Deutsche Bank’s lack of objectivity was mirrored by the media which trumpeted the cataclysmic conclusions across the globe without questioning the premise for them. Fraser Nelson was especially triumphant in his blog for The Spectator. He hailed the messenger as a messiah in the factual wilderness of the referendum campaign.

“Many voters in Scotland moan about the media: half of the country wants separation, according to the polls, but almost all newspapers are against it. So where to turn, for dispassionate analysis? As James Forsyth says in his brilliant political column this week, there’s no one left to tell the truth,” he wrote.

And in case there were any doubts about a banker and veritas, Nelson quickly dismissed them. He continued: “Private advice, issued by financial analysts to their clients, is interesting: these guys have no interest in spin, only accuracy. If they issue duff advice, their career is over.”

The Spectator blogger was not the only one enchanted by money talking. In Nick Robinson’s infamous on-air spat with Alex Salmond, the BBC correspondent asked: “John Lewis’ boss says prices could go up, Standard Life’s boss says money would move out of Scotland, BP’s boss says oil will run out. Why should a Scottish voter believe you, a politician, against men who are responsible for billions of pounds of profits?”

Who should the people trust, Big Business or Wee Eck? It was this question which Robinson believed Salmond hadn’t answered. Maybe the first minister thought it was rhetorical.

So what now? George Osborne’s autumn statement has sent shivers down the spine of the union. The Institute of Fiscal Studies predicts there will need to be “colossal” UK spending cuts to fill a £55 billon hole. That would shrink public spending by 35% of GDP in 2019-2020, according to the Office of Budget Responsibility. The BBC’s political correspondent Norman Smith described it as an extraordinary prospect, a return to the land of George Orwell’s Road to Wigan Pier, which documented the poverty, strife and inequality of pre-war working class life.

So, it looks like Scotland will be heading back to the 1930s anyway, just not in the way imagined by Folkerts-Landau and others.



Categories: Economics

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30 replies

  1. While campaigning on the streets of Inverness, I chatted to a man on holiday from London. He worked for a firm of actuaries (declined to name them!) and as you can imagine they had been looking at all eventualities. He said there was absolutely no doubt the best financial outcome for Scotland was a large Yes majority. This was the second best option for the UK after a large No majority.
    However, as we know, it was not the benefit of Scotland at the top of the agenda for Westminster.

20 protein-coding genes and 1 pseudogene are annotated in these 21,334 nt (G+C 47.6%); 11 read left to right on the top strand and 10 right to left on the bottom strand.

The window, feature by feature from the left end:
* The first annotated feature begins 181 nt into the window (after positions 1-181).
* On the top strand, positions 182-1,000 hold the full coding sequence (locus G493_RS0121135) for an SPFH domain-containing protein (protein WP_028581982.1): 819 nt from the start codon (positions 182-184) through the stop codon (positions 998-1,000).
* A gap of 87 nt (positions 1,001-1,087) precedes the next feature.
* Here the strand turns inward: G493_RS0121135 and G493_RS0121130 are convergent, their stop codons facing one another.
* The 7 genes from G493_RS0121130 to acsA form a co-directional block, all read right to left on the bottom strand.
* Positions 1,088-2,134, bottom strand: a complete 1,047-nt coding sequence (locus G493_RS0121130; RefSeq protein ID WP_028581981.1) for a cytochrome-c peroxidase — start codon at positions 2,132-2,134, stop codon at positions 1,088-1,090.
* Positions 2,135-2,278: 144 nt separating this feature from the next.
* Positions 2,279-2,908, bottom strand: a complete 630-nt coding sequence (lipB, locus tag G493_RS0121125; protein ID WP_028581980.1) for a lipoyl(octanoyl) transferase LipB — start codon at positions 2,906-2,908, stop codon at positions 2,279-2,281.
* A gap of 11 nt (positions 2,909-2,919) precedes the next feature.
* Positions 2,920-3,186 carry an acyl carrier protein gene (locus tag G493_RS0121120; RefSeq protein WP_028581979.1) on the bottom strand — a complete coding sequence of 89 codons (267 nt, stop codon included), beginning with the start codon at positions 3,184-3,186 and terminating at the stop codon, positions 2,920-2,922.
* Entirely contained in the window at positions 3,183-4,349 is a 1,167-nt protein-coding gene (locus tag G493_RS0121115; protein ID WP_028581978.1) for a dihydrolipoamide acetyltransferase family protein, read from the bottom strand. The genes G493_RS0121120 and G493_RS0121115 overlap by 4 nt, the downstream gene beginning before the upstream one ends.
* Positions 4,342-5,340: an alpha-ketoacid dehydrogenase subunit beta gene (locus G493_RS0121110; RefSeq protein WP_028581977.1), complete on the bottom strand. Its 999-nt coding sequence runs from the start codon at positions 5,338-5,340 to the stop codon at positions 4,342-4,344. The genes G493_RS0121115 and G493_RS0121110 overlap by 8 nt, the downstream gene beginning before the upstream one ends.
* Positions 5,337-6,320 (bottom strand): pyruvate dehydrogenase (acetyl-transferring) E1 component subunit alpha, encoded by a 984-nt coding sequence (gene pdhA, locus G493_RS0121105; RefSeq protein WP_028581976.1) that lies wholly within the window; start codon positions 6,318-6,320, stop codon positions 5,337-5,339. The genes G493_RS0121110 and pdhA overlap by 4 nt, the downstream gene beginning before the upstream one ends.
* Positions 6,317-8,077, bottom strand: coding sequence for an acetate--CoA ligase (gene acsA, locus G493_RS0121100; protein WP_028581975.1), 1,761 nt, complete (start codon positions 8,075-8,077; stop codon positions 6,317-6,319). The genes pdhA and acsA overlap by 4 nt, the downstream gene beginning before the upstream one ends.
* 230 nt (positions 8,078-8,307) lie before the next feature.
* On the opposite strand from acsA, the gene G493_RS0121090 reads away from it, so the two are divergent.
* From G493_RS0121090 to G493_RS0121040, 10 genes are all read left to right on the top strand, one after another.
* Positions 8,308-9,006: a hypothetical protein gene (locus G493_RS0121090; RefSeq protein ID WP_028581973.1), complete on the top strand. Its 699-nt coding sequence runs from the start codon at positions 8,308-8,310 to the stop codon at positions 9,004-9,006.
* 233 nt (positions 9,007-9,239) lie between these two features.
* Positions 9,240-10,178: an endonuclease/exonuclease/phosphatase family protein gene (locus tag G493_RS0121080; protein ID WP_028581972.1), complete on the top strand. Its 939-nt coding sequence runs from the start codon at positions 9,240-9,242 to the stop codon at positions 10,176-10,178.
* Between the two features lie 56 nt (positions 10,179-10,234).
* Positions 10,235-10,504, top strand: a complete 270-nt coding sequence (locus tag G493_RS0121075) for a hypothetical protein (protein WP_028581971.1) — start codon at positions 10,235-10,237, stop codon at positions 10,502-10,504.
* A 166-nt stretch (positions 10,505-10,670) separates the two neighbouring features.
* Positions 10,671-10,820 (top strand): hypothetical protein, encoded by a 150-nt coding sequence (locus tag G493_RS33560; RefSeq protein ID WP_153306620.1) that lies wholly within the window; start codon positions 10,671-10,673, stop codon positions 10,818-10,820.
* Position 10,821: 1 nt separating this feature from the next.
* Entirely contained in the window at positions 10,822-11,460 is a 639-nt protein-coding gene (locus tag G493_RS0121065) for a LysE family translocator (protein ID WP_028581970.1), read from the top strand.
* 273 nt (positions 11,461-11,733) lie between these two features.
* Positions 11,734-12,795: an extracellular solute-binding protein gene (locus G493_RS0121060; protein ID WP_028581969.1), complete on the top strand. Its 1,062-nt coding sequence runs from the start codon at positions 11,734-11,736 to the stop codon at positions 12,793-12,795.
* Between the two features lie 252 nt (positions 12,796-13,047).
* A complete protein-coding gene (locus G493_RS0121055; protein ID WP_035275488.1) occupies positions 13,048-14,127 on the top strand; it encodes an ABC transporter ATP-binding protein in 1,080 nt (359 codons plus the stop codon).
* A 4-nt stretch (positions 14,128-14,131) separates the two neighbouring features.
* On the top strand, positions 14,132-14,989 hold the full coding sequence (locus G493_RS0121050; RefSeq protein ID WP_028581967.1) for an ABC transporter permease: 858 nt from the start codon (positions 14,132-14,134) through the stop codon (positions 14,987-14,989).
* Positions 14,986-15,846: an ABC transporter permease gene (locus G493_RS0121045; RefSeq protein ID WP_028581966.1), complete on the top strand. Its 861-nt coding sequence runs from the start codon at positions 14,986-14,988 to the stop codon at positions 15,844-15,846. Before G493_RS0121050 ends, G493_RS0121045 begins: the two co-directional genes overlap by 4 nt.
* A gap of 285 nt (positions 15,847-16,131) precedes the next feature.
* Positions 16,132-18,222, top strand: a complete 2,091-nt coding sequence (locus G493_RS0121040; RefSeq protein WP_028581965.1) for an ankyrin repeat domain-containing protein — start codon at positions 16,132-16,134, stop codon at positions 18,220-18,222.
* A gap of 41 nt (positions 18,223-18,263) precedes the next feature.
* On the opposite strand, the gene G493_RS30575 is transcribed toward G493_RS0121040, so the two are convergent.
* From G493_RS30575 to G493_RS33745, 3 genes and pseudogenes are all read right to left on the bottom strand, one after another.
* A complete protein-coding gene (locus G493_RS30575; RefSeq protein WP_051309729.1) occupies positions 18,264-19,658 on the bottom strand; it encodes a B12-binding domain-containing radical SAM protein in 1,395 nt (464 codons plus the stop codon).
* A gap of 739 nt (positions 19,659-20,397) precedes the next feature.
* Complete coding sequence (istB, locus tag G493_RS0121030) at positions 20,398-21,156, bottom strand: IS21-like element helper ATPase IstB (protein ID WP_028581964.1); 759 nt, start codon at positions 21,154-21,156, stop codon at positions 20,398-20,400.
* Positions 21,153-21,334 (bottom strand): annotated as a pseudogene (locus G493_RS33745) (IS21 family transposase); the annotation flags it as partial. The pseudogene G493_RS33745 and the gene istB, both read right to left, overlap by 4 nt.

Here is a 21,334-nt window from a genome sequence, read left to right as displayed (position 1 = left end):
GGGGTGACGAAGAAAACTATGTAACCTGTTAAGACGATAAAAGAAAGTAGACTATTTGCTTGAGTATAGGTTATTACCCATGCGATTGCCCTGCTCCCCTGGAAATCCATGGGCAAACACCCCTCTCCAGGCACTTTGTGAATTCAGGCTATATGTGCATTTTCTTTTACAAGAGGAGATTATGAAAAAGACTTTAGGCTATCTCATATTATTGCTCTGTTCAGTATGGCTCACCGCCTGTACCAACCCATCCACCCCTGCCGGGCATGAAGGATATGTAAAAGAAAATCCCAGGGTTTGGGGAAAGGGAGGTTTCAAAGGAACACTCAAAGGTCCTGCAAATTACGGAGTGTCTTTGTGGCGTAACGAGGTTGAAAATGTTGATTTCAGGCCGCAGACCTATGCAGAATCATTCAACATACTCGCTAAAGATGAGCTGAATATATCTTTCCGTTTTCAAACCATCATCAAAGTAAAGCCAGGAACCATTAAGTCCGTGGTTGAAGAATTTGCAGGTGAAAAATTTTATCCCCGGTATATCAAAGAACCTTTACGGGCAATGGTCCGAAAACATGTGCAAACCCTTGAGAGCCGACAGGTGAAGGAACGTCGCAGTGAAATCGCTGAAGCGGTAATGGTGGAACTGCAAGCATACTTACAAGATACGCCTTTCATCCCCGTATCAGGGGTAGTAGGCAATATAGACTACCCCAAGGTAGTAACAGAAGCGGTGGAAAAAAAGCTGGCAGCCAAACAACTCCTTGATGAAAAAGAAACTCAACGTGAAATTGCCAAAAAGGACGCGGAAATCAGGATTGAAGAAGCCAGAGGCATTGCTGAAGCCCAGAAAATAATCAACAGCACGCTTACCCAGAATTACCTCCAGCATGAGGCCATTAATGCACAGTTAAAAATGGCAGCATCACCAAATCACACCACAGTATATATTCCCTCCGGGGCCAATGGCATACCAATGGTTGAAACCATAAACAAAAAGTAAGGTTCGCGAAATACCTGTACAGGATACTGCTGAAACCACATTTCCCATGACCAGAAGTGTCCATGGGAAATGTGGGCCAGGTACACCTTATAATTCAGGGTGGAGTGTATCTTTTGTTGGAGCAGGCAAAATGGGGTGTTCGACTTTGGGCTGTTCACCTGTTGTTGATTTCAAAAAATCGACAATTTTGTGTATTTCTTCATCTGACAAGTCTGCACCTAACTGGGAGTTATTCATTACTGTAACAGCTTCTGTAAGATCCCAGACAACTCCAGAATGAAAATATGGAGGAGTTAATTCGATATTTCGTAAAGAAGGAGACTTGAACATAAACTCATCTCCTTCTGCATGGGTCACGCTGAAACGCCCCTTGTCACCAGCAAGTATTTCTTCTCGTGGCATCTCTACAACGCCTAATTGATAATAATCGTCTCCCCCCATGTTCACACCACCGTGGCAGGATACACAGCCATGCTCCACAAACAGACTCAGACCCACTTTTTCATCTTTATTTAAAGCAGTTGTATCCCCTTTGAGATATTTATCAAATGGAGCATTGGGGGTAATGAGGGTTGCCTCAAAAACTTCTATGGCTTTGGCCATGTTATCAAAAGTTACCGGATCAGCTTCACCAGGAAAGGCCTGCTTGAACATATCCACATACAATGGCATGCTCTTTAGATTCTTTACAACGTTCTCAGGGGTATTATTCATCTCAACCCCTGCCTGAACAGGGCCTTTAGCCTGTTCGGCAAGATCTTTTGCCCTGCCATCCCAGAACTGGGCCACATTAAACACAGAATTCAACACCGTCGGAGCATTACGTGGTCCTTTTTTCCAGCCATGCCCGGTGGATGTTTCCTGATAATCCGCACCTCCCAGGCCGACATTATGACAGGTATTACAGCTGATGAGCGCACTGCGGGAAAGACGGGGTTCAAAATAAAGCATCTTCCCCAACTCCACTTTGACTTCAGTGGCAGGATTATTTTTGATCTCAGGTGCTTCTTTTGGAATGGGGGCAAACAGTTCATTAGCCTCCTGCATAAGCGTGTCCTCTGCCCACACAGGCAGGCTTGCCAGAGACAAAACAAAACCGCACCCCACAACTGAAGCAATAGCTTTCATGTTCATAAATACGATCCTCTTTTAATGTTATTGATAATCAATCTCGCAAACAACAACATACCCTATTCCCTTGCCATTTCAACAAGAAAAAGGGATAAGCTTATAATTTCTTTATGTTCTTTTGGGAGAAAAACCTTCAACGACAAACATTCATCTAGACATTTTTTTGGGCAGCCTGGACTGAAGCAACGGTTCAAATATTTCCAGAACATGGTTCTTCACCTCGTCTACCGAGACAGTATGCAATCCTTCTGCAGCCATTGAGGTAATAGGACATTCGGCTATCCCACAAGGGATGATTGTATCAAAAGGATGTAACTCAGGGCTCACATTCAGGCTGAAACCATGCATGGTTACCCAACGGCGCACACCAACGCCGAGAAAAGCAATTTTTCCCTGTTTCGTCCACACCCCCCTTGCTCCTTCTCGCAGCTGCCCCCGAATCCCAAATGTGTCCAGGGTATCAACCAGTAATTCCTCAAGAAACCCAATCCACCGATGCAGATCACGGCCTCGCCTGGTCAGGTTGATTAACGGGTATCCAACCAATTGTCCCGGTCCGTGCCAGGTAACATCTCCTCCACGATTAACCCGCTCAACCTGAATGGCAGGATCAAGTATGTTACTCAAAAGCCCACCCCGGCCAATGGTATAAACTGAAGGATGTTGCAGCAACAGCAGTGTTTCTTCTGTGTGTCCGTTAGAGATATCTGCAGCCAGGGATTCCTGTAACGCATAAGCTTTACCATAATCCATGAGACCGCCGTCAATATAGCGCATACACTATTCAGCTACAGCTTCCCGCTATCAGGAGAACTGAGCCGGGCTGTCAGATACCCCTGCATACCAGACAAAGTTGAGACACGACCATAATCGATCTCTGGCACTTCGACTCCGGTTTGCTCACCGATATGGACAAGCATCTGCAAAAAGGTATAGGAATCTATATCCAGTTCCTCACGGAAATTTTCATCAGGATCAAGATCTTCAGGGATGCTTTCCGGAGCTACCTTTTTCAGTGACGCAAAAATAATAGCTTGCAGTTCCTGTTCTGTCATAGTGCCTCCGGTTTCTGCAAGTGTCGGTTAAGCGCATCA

• hehe. cause actuaries work in certainties. they give absolutes as you suggest.

      or

      thier entire profession is is to do with probabilities and statistics and your comment is baws.

      cant decide which

  2. The arms of Westminster embrace anyone who will support them, the more prominent the better.
    It does not matter if they are right or wrong, it does not matter what tricks, partial lies they say, if they support the Union they must be right. Westminster is knowingly corrupt, so what does that say about their supporters?

  3. In hindsight we really got hit hard in the last week or so of the referendum campaign. The amount of power unleashed against us was immense. We can moan forever about Nick Robinson’s antics, but the most important thing going into the future is coming up with plans to counter it better. There is no doubt that the No campaign overpowered us in the closing stages.

    • im not usually a conspiracy theorist – but it does not strike me as beyond the pale that a poll from a polling company that always showed YES further behind the rest suddenly finds YES with a 1% lead. is it beyond the pale that the establishment had a word and did this to jolt the BT side into the prospect of losing and that led to the kitchen sink treatment?

      • You are 100% correct in in your theory,they kick started a middle class,working class,lower working class,underclass,and bloody back o the class war.Divide and conquer,and let’s frighten the “its mine and i want to keep it large section of the middle class” into supporting a no vote.
        They also had their orange card to play late in the game, and they were unleashed on The Scottish people to rally the intellectually challenged into a marching no vote. These are evil creatures in charge at Westminster and believe me when i say we are in a war for our very existence.

      • First Osborne repeats on the Marr show Scotland can’t share the pound, then the poll showing YES ahead, then the value of the pound drops. Next we get the threat of headquarters being moved out of Scotland, and supermarket prices will go up if Scotland is independent. More love bombing and then another poll showing NO is ahead. Results in the value of the pound going back up right on queue. This was all to soften us up before the vow was finally unleashed. Don’t tell me the establishment didn’t orchestrate the whole thing.

    • The Yes campaign appears to be terminally unable to accept any responsibility for its failure to deliver the Yes outcome.
      Sure the No campaign played dirty but did anyone expect anything else. They only had to not loose, the Yes campaign actually had to win. And to win they needed to attract voters from across the entire political spectrum. The Yes campaign appeared to forget this about 6 -9 months out from the vote and transformed a vote about the transfer of power from Westminster into a promise of some kind of scando-socialist utopia. This alienated a large part of the middle class (a fact testified to by the pattern of No majorities in Scotland. Shout the odds about bullying and conspiracy theories but it doesnt explain the vote at all. A failure to appeal to wide enough constituency was the real cause and no amount of hand ringing nonsense can change this. I voted Yes to move power nothing else, that’s what the vote asked about No?
      What happened after that was surely for the now purely Scottish voting public to decide at subsequent elections? Campaigning for a future state was for me not within remit of the Yes campaign since it wasnt in their gift to deliver anything other than the transfer of power.